[cifs-protocol] FSCTL_SRV_COPYCHUNK overlapping ranges

David Disseldorp ddiss at suse.de
Mon Dec 3 05:48:01 MST 2012

Hi DocHelp,

FSCTL_SRV_COPYCHUNK requests may refer to overlapping file ranges. The
handling of such requests is currently unclear from the documentation in
[MS-SMB2] Handling a Server-Side Data Copy Request.

I've outlined two such cases below, where the subsequent on disk state
is dependent on specific server behaviour.

1) An FSCTL_SRV_COPYCHUNK request includes two chunks (SRV_COPYCHUNK
   records), where both specify a target range which overlaps with the

Initial State
	File:		src		dest
	Offset:		01234567	01234567
	Data:		ABCDEFGH	abcdefgh

	ChunkCount = 2
	Chunks[0].SourceOffset = 0
	Chunks[0].TargetOffset = 0
	Chunks[0].Length = 4
	Chunks[1].SourceOffset = 4
	Chunks[1].TargetOffset = 0
	Chunks[1].Length = 4

Resultant State
	File:		src		dest
	Offset:		01234567	01234567

The resultant contents of dest is dependent on the order in which the
chunks are processed. In the above example, Chunks[0] is written to
disk before Chunks[1]. If the server where to process Chunks[1] before
Chunks[0], then the resultant data would be ABCDefgh. If the server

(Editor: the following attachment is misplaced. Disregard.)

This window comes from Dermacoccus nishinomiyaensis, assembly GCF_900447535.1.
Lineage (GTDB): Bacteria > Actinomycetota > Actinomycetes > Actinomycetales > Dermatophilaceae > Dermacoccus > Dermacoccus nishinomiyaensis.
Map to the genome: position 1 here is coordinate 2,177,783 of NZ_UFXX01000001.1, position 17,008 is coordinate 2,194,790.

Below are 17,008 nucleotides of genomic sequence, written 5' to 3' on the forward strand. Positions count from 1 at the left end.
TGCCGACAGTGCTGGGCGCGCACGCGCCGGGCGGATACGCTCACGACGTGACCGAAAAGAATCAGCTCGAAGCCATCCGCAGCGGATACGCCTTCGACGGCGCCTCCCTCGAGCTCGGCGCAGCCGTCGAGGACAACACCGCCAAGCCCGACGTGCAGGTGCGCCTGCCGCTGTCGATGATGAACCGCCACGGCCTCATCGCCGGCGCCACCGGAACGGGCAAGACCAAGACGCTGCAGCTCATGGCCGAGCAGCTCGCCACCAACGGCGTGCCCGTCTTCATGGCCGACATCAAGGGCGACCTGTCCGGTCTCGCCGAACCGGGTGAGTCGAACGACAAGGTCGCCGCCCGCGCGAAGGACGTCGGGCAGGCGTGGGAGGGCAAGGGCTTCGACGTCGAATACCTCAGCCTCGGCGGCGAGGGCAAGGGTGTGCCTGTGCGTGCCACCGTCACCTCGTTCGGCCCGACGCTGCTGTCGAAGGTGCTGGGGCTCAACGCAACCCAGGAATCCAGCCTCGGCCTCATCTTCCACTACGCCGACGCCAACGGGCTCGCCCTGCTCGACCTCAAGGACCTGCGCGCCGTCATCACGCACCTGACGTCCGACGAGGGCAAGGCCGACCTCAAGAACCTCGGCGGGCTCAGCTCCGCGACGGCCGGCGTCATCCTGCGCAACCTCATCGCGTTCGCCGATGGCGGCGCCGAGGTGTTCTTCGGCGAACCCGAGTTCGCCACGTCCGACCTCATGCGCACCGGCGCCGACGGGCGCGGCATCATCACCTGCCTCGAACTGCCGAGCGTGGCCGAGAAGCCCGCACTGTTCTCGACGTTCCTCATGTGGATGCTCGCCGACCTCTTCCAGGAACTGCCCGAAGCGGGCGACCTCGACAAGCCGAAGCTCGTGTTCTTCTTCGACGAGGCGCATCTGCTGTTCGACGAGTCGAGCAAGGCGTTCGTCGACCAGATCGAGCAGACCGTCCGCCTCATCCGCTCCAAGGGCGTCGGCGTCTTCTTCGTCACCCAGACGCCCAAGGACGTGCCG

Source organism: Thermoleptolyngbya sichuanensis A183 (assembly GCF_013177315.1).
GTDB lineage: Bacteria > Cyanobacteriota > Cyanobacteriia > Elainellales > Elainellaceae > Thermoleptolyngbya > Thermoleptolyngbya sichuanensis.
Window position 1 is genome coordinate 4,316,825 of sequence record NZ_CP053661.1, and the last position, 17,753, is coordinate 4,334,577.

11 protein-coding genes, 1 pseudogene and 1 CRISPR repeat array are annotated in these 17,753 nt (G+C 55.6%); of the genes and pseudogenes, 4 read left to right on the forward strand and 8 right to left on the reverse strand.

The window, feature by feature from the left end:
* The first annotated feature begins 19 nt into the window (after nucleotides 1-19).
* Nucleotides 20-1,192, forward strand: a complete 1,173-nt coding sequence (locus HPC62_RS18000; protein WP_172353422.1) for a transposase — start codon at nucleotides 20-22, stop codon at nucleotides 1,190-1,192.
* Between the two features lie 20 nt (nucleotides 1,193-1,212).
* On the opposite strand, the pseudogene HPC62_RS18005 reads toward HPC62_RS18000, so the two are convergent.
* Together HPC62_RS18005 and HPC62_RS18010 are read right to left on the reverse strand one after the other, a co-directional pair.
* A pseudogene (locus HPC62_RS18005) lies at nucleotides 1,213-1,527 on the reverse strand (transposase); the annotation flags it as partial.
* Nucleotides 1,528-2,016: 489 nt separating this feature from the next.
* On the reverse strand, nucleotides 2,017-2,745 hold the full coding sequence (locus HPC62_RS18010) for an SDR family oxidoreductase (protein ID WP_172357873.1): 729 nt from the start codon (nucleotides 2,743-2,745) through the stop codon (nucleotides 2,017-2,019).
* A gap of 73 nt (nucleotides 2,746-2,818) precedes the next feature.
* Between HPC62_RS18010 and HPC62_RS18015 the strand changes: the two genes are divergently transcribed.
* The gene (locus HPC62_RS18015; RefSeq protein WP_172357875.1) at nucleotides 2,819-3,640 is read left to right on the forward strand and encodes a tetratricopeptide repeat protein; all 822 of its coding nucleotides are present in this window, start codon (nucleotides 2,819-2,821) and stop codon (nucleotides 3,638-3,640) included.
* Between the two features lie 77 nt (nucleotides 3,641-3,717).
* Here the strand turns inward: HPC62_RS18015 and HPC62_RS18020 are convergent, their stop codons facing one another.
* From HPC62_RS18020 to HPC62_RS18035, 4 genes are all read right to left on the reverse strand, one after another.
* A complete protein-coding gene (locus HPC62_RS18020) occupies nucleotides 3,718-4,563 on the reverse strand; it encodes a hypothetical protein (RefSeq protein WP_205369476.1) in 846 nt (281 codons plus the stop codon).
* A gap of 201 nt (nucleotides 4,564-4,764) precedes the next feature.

where to dispatch both both IOs simultaneously (asynchronously) the
resultant data would be undefined.

Windows (tested against Server 2008 & 2012) appears to always process
chunks sequentially, starting at Chunks[0] and working its way up.

Is this order of processing required, such that a chunk with a higher
index must overwrite data from chunks with a lesser array index?

2) An FSCTL_SRV_COPYCHUNK request includes a single chunk, where the
   source and target ranges overlap, and the SourceKey refers to the
   same target file.

Initial State
	File:		src_and_dest
	Offset:		0123456789
	Data:		abcdefghij

	SourceKey = SRV_REQUEST_RESUME_KEY(src_and_dest)
	ChunkCount = 1
	Chunks[0].SourceOffset = 0
	Chunks[0].TargetOffset = 4
	Chunks[0].Length = 6

Resultant State
	File:		src_and_dest
	Offset:		0123456789
	Data:		abcdabcdef

The resultant contents of src_and_dest is dependent on the server's
copy algorithm. In the above example, the server uses an IO buffer
large enough to hold the entire six-byte source data before writing
to TargetOffset. If the server were to use a four-byte IO buffer and
started reads/writes from the lowest offset, then the two overlapping
bytes in the above example would be overwritten before being read. The
resultant file contents would be abcdabcdab.

Windows 2008r2 appears to use a 2048 byte copy buffer, overlapping bytes
after this offset are written before being read. Windows 2012 on the
other hand appears to use a buffer large enough to hold its maximum
supported chunk size (1M).

Does Windows make any guarantees on what data will end up on disk when
such a copychunk source/target overlap exists?

Regards, David

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